Adam is a smart supply house counter salesperson with a wonderful smile. He enthusiastically greets his customers, listens attentively, makes good eye contact and is proactive in meeting their needs. Adam loves people. He likes to help others and does not mind extending himself and going the extra mile. However, there are times when he becomes so involved with his customers’ issues that it slows him down, resulting in diminished productivity. Adam craves the acceptance of others in order to justify his sense of accomplishment and self-worth. He wants to be liked. Adam is what I characterize as a sensitive customer service personality.
Bruce is an astute, efficient young man with an uninviting and aloof demeanor. He sternly announces “Next!” when ready to serve his next customer at the supply house counter. As a contractor approaches his counter, Bruce looks at his computer rather than at his customer and views each customer as a transaction rather than a person. Bruce knows that he is very good at his job and does not need the acceptance of his
customers to validate his identity. His supervisor has asked Bruce to smile more often so that he will appear friendly and approachable. But, at the same time, his supervisor appreciates the way Bruce always follows the standard operating procedures. Bruce is what I call a pragmatic customer service personality.
Both Adam and Bruce have a business style that suits them well – Adam is sensitive, and Bruce is pragmatic. However, each technique has an advantage and disadvantage. For example, a contractor once asked Bruce for credit on an obsolete part that was bought almost a year ago. This type of credit return is against the company’s policy, and Bruce clearly and accurately conveyed this to the customer in an uncompromising and resolute manner. For Bruce, policy is sacrosanct.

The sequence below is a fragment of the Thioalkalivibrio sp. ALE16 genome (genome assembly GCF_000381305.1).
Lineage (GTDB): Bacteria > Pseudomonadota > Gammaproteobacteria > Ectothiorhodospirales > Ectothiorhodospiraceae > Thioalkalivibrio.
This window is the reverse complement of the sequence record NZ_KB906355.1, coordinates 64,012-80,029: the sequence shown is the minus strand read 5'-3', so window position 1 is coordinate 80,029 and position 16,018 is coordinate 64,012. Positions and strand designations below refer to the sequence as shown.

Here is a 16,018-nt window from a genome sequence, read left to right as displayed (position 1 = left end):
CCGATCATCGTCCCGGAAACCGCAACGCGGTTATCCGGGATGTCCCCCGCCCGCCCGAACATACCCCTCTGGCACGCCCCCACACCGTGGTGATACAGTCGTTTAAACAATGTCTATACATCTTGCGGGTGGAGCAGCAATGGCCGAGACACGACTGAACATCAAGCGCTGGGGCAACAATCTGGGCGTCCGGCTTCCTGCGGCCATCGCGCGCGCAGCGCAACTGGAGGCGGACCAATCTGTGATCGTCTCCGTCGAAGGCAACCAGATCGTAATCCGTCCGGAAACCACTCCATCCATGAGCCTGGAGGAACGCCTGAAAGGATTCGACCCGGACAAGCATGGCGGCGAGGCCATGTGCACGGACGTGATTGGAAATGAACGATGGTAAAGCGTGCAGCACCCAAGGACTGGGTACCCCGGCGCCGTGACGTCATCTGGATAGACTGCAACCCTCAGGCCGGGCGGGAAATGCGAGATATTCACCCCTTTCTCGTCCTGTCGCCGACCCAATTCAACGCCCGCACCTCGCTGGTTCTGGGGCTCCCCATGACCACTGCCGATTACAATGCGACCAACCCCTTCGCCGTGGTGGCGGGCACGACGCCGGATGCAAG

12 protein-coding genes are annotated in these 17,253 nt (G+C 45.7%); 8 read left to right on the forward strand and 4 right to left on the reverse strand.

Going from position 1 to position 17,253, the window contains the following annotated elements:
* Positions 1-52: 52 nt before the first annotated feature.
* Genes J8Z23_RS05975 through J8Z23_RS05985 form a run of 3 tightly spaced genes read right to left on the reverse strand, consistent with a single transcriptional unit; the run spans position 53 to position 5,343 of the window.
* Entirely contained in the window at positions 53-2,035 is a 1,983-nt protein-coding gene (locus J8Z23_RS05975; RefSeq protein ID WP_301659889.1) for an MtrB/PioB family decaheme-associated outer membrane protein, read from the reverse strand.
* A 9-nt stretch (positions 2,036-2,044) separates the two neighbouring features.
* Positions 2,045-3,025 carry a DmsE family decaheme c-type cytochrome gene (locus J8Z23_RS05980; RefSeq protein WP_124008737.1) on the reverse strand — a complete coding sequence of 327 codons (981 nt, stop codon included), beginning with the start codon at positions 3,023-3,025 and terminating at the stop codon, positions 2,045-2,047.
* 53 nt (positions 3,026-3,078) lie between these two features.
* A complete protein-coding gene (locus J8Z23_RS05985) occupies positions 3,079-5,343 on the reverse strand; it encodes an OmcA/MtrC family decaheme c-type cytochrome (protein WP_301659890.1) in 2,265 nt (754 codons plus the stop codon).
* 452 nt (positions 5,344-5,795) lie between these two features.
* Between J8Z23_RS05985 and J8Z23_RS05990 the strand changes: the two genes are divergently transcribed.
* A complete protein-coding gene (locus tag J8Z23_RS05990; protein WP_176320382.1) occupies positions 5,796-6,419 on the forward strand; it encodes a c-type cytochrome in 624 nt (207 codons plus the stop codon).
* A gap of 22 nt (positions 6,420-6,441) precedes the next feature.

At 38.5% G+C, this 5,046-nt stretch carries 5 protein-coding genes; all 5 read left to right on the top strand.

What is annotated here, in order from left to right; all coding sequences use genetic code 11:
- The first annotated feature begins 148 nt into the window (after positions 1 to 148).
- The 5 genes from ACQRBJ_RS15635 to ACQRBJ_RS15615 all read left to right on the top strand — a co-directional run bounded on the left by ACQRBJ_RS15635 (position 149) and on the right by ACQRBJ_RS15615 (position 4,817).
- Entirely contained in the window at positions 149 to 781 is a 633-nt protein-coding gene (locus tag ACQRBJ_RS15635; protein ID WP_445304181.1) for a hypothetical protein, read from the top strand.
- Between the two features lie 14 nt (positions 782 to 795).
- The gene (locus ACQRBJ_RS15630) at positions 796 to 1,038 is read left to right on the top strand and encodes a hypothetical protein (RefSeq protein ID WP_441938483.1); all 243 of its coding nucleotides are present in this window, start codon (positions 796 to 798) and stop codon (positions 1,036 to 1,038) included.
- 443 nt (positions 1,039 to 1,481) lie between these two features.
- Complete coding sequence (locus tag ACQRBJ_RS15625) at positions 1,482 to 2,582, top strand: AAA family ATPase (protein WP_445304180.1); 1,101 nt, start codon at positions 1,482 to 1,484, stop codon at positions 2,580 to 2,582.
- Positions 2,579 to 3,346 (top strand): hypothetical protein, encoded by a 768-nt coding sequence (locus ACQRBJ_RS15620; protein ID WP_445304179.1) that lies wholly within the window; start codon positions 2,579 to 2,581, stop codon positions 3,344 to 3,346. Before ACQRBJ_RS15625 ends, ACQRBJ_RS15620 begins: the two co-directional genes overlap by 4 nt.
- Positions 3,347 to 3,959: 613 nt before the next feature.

Conversely, if the same customer asks Adam about taking back the plumbing part for credit, Adam might invest his time researching the customer’s account only to discover that the customer buys more than a half-million dollars in supplies annually. This prompts Adam to approach his supervisor and inquire whether an exception might be in order. For Adam, a little empathy and extra effort help retain a good customer.
While these personality styles seem at opposite ends of the behavioral spectrum, we ought to agree that the ideal would be a balance between the two. Most managers know that since this is not usually the case with their staff, much of the time they invest in a representative is focused on maximizing their strengths and minimizing their weaknesses, regardless of the behavioral style. My research indicated that a sensitive service representative was 36 percent more likely than their pragmatic counterpart to become upset when dealing with a difficult customer. As a result, the very behavioral trait that makes a sensitive representative inviting, empathetic and personable may also put him at a disadvantage. It is a double-edged sword.
I have also learned that during peak supply house cycles, such as the first heat wave of the summer when contractors line up at the counter, each style reverts back to its core behaviors. This means that a sensitive representative will invest too much emotionally, which might lead to burnout, while a pragmatic representative too often becomes thick-skinned and perfunctory in the performance of his duties. Unfortunately, sober judgment is usually absent when customer service representatives become stressed.
A supervisor’s role during times of peak activity, therefore, is to become as visible as possible and lead rather than manage. Maximizing the strengths of your counter staff is easier to accomplish when directed by a strong and capable leader. During stressful customer service situations, a good leader conveys a simple and clear vision of a “better place.” When those around hear this message and believe that it is attainable, they inevitably respond with support for those in leadership. Good leaders naturally attract good followers. This “better place” has to be achievable so as to diminish the “promised land” syndrome in which people – in this case, the customer service representative – wander from one location to another, never seeming to arrive at the “better place.” Uncertainty has a tendency to harm morale and cause a manager to lose his credibility.
Therefore, it’s best for a supply house manager to know his counter sales-person’s behavioral styles, offer training to maximize productivity and provide a sense of balance during peak activity cycles.
The most successful distributors hire Steve Coscia to train their dealers and contractors in World Class Customer Service skills. Call Steve at 610/853-9836 or email him at [email protected] to learn more about his speeches, seminars and educational resources. Visit www.coscia.com to download a free, 60-page e-book titled Service Excellence.